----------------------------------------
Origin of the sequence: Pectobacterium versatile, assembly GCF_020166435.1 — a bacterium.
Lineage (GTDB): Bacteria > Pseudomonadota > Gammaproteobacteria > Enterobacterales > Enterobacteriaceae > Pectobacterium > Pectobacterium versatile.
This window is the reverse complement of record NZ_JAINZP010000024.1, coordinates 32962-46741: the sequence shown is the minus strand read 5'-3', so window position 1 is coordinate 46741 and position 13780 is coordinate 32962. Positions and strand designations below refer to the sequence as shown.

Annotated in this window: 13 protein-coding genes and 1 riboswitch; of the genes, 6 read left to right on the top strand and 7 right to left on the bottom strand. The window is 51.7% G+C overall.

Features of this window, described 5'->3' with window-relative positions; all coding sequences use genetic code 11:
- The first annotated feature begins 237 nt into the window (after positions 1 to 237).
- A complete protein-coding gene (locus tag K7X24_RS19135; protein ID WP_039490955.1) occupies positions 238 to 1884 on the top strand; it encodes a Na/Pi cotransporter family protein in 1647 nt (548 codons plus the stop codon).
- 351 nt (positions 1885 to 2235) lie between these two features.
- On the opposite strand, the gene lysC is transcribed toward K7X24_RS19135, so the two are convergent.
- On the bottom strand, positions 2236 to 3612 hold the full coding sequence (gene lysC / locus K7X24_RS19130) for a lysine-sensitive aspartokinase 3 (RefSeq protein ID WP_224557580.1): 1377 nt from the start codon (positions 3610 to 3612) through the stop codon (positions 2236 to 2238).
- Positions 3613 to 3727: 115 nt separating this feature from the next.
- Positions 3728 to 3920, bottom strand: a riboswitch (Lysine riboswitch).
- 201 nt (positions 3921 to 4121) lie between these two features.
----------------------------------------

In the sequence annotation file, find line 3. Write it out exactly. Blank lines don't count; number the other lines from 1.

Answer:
This window is the reverse complement of record NZ_JAINZP010000024.1, coordinates 32962-46741: the sequence shown is the minus strand read 5'-3', so window position 1 is coordinate 46741 and position 13780 is coordinate 32962. Positions and strand designations below refer to the sequence as shown.